As I (and others) have posted, I am certain the OP will find that it is (was?) an isolating diode.

But then it is a boat, right
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Old 17-06-2013, 22:06   #11
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Re: 2 ohm resister

Regardless it is resistor or silicon diode is's useless.
I set up many aux. batteries. I only use schotky diode,
reason beeing, shotky diode has 0.3 volts drop and allows
to aux. bat. to be well charge without using complex
electronic gadgets.
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Old 18-06-2013, 04:56   #12
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Re: 2 ohm resister

I called the manufacturer and it is a resister, and it is pretty big about 4" long half inch high.Another thing I can't seem to wrap my head around is how you can use a small wire to feed the small battery for charging. What always comes to mind is a boat trailer that has a small battery for the break away electric brakes.The car's alternator say puts out 60amps, the wire going to the trailer plug looks llike a number 14ga. How does that work when the alternator puts out 60amp to that small battery.
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Old 18-06-2013, 05:21   #13
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That 2 Ohm resistor will limit the current in that circuit to 2 Amps in typical charging situations. That would be when there is a 4 volt difference between the charge source and the small battery. The difference will be converted to heat at 24 Watts. Thus the large size. Over an extended charge period the small battery will reach the voltage if the charge source.

It a goofy, cheap, inefficient, shortcut. If it works for you it's okay. Most cruisers would shun the setup as wasteful. Depends.

There should be a current limiting device in series with the resistor to prevent it from becoming a flaming fireball if something goes wrong.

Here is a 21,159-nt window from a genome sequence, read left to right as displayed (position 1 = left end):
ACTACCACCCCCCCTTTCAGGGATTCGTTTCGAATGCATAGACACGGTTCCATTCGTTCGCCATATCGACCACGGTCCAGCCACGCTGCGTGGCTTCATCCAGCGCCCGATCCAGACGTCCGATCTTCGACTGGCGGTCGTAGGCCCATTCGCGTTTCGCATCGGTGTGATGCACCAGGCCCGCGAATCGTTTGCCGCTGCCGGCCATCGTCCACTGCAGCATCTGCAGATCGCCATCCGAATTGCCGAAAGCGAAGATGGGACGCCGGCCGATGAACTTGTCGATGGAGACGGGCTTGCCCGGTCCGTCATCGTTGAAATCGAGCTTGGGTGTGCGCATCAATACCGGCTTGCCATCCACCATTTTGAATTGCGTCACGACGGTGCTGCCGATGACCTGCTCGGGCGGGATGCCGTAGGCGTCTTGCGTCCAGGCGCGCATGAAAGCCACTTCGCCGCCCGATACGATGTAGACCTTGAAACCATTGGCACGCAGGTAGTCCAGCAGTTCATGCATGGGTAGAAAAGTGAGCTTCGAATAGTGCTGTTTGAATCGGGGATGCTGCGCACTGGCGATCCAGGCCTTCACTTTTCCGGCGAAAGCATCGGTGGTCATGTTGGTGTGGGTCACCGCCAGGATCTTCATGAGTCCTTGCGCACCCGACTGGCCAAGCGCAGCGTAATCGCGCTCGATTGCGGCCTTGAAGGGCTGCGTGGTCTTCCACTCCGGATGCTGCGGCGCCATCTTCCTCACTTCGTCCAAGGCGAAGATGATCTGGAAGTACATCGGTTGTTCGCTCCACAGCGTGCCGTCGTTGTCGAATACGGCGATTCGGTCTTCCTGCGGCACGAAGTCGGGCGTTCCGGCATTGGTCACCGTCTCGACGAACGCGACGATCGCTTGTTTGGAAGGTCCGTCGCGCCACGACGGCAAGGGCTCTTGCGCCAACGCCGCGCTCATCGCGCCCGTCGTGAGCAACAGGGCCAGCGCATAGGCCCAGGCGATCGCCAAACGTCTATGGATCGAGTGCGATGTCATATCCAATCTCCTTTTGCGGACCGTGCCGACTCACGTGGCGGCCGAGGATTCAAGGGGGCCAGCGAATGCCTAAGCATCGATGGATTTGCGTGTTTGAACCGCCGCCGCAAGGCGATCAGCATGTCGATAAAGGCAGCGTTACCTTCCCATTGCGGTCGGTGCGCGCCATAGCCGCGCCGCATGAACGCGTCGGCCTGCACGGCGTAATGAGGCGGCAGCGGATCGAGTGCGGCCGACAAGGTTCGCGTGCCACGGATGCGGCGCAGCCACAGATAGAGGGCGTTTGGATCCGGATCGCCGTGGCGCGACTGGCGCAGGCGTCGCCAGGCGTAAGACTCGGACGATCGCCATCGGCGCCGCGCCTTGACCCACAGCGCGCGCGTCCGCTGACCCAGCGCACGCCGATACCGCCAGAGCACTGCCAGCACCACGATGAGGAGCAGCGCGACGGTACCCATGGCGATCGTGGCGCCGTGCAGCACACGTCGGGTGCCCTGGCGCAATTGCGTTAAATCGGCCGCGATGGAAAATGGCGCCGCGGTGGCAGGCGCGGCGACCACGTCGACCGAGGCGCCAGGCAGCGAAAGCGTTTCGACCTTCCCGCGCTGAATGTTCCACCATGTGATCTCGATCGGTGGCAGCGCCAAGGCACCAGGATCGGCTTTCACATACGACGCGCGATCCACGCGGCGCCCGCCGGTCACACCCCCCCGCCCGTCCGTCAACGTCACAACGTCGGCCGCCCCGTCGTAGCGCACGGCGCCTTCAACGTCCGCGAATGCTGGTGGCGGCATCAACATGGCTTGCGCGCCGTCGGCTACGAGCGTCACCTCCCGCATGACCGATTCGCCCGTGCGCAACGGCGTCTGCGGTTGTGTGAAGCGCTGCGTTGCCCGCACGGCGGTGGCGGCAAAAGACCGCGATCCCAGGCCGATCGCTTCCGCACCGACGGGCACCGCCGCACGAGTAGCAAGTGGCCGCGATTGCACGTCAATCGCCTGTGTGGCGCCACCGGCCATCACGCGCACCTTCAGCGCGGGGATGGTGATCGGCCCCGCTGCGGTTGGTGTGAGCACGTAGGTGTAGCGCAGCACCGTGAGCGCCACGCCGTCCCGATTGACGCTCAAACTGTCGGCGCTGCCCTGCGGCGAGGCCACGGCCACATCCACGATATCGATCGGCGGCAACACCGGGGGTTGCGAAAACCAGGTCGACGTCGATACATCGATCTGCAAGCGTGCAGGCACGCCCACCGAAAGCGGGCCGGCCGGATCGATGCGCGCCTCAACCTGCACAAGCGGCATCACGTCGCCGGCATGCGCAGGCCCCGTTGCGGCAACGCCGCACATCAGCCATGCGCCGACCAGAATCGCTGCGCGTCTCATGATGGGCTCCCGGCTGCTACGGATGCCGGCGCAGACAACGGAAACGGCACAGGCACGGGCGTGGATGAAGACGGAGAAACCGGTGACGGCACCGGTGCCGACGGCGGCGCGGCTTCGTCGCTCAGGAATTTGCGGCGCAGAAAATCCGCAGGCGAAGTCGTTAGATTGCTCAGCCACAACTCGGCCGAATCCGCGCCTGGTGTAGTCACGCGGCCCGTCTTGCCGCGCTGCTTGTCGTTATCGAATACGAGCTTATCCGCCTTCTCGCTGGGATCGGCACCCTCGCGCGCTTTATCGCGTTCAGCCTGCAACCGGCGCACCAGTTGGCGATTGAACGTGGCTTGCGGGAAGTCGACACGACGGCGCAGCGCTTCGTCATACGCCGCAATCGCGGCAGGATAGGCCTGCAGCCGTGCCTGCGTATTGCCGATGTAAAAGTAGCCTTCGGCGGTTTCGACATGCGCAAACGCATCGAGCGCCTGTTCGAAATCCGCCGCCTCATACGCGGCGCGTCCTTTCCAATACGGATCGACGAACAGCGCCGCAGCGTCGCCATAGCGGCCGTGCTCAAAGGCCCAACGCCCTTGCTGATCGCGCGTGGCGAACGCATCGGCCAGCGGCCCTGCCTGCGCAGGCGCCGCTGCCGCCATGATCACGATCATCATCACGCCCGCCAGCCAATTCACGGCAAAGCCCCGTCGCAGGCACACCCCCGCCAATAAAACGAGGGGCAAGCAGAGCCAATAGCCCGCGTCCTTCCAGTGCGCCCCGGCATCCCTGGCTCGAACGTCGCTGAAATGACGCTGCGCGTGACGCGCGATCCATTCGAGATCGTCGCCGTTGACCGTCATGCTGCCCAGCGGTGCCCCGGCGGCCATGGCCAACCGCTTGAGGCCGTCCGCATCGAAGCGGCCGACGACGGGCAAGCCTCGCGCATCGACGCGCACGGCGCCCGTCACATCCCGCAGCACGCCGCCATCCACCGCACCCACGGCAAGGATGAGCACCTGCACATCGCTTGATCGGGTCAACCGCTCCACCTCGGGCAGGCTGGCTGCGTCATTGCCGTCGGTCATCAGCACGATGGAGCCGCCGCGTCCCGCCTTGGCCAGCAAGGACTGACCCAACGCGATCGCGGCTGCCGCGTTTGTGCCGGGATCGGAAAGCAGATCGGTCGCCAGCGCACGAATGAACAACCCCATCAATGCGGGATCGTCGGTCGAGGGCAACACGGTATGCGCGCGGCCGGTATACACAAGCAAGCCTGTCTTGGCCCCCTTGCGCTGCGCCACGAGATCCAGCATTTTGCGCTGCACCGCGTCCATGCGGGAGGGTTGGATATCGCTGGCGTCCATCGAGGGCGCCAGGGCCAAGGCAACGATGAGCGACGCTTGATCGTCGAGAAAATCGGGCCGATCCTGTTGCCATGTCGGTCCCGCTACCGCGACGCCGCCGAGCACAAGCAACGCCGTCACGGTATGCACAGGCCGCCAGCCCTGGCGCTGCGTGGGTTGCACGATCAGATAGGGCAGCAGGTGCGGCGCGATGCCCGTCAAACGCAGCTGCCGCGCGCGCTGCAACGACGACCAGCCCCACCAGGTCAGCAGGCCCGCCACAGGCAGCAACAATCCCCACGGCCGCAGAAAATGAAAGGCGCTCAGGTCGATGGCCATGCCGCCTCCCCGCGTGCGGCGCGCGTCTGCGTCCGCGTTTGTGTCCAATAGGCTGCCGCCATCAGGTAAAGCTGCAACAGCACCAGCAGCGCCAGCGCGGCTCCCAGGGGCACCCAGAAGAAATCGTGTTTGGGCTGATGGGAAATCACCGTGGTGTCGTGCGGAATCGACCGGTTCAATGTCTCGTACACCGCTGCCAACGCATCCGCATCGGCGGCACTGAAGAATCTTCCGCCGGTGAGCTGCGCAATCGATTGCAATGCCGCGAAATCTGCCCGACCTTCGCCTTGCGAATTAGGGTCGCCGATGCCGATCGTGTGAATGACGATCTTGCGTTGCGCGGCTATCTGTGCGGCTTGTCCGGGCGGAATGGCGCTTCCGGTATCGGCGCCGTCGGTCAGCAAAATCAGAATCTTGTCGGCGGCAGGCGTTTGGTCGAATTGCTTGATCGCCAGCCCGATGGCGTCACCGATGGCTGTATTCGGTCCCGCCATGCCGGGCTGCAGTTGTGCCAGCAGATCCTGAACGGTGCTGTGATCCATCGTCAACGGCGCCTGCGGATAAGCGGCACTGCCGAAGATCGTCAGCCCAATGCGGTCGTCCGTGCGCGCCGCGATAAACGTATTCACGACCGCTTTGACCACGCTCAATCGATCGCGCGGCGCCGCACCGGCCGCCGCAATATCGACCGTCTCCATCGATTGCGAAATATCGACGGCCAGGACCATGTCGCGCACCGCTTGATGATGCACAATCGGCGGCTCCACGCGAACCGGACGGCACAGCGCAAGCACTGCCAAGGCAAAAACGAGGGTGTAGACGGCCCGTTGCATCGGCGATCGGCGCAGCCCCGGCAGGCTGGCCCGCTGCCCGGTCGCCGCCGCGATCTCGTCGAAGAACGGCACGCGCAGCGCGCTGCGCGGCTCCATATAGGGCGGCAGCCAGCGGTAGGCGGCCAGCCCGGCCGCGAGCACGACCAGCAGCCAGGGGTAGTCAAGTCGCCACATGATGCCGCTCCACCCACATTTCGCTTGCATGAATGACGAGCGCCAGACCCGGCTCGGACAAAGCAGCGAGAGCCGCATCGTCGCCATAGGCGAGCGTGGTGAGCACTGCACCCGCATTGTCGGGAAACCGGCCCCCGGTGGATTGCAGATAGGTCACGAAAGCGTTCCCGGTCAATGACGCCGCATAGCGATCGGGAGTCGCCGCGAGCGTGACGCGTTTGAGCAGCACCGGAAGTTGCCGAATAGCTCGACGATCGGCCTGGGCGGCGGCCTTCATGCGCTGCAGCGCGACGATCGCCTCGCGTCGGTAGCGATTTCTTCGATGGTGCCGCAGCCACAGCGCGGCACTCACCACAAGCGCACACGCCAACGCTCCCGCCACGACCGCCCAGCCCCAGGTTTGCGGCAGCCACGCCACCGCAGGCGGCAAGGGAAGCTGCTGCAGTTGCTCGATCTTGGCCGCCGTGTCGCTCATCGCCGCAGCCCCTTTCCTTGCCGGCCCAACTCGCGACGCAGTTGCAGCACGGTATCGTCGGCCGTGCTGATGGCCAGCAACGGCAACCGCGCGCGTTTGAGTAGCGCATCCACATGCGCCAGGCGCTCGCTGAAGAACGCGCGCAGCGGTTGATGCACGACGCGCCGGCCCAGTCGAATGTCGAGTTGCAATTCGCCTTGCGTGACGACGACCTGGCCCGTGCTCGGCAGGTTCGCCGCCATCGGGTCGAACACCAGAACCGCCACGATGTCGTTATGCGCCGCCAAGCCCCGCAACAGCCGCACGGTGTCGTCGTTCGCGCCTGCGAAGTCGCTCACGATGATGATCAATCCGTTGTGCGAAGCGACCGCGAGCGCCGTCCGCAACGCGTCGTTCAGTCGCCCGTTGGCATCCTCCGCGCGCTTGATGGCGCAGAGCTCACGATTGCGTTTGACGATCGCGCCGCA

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Old 18-06-2013, 09:18   #14
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Re: 2 ohm resister

It is a logical choice, don't mess with it.

The purpose is to provide isolation for your instruments during engine starting. With a direct connection, when the starting battery drops to a low voltage the instruments would drop out and things like radar can take quite a while to restart, not something you want to happen when you had to start an engine in an emergency.

It works like this.

Under idle conditions it will limit the current charging the battery but as the battery charges the current gets less and less until both batteries are charged. As the current gets less the voltage drop in the resistor gets less and finally both batteries are at the same voltage (very nearly).

Under in-use conditions there will be power supplied from the starting battery, typically over 13 to 14 volts with an alternator running. If the AVERAGE current used by the instruments is 1/2 amp there would be a 1 volt drop in the resistor giving 12 to 13 volts for the instruments.

Under starting conditions when the instrument battery is 12.8 and the starting battery drops to 11 volts (which was killing the instrument), the 1.8 volts difference will be across the resistor giving about a 1 amp drain on the small battery instead of perhaps 50 amps without it. The 1 amp drain for a few seconds during starting will not diminish the instrument voltages.

A diode would give the same protection but is much more expensive and much less reliable. The choice of 2 ohms should have been based on the average current used by the instruments. Depending on what that is a resistor as low as 1/4 ohm would provide ample protection and allow larger average instrument load.
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Old 18-06-2013, 16:08   #15
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Re: 2 ohm resister

You have read a great and correct explanation.
The most important aspect was forgotten.
We talking about the boat emergency radio battery, don't we.
The whole purpose is oscillate, the house power and emergency
voltage source. System must guarantee, if anything happens
with your main, your emergency is up and fully charge.
Not killed ( discharged ) by the house.
Your resistor is back yard solution, someone who has no idea,
Simply wrong.